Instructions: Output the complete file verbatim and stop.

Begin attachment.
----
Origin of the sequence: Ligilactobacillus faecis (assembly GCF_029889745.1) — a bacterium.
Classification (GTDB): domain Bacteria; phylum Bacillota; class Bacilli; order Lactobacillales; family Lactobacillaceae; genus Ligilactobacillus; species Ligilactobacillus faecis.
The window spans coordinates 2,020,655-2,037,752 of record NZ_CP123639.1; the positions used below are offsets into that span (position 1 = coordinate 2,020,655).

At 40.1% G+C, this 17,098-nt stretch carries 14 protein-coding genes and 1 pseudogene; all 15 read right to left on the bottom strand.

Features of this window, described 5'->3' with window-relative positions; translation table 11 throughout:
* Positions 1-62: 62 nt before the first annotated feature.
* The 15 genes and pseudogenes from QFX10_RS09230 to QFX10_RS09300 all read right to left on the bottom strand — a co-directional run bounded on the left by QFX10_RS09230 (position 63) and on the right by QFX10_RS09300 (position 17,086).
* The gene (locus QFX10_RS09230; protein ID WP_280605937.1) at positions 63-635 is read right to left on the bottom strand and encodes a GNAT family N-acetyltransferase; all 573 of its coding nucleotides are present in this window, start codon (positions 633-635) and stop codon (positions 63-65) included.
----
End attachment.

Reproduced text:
Origin of the sequence: Ligilactobacillus faecis (assembly GCF_029889745.1) — a bacterium.
Classification (GTDB): domain Bacteria; phylum Bacillota; class Bacilli; order Lactobacillales; family Lactobacillaceae; genus Ligilactobacillus; species Ligilactobacillus faecis.
The window spans coordinates 2,020,655-2,037,752 of record NZ_CP123639.1; the positions used below are offsets into that span (position 1 = coordinate 2,020,655).

At 40.1% G+C, this 17,098-nt stretch carries 14 protein-coding genes and 1 pseudogene; all 15 read right to left on the bottom strand.

Features of this window, described 5'->3' with window-relative positions; translation table 11 throughout:
* Positions 1-62: 62 nt before the first annotated feature.
* The 15 genes and pseudogenes from QFX10_RS09230 to QFX10_RS09300 all read right to left on the bottom strand — a co-directional run bounded on the left by QFX10_RS09230 (position 63) and on the right by QFX10_RS09300 (position 17,086).
* The gene (locus QFX10_RS09230; protein ID WP_280605937.1) at positions 63-635 is read right to left on the bottom strand and encodes a GNAT family N-acetyltransferase; all 573 of its coding nucleotides are present in this window, start codon (positions 633-635) and stop codon (positions 63-65) included.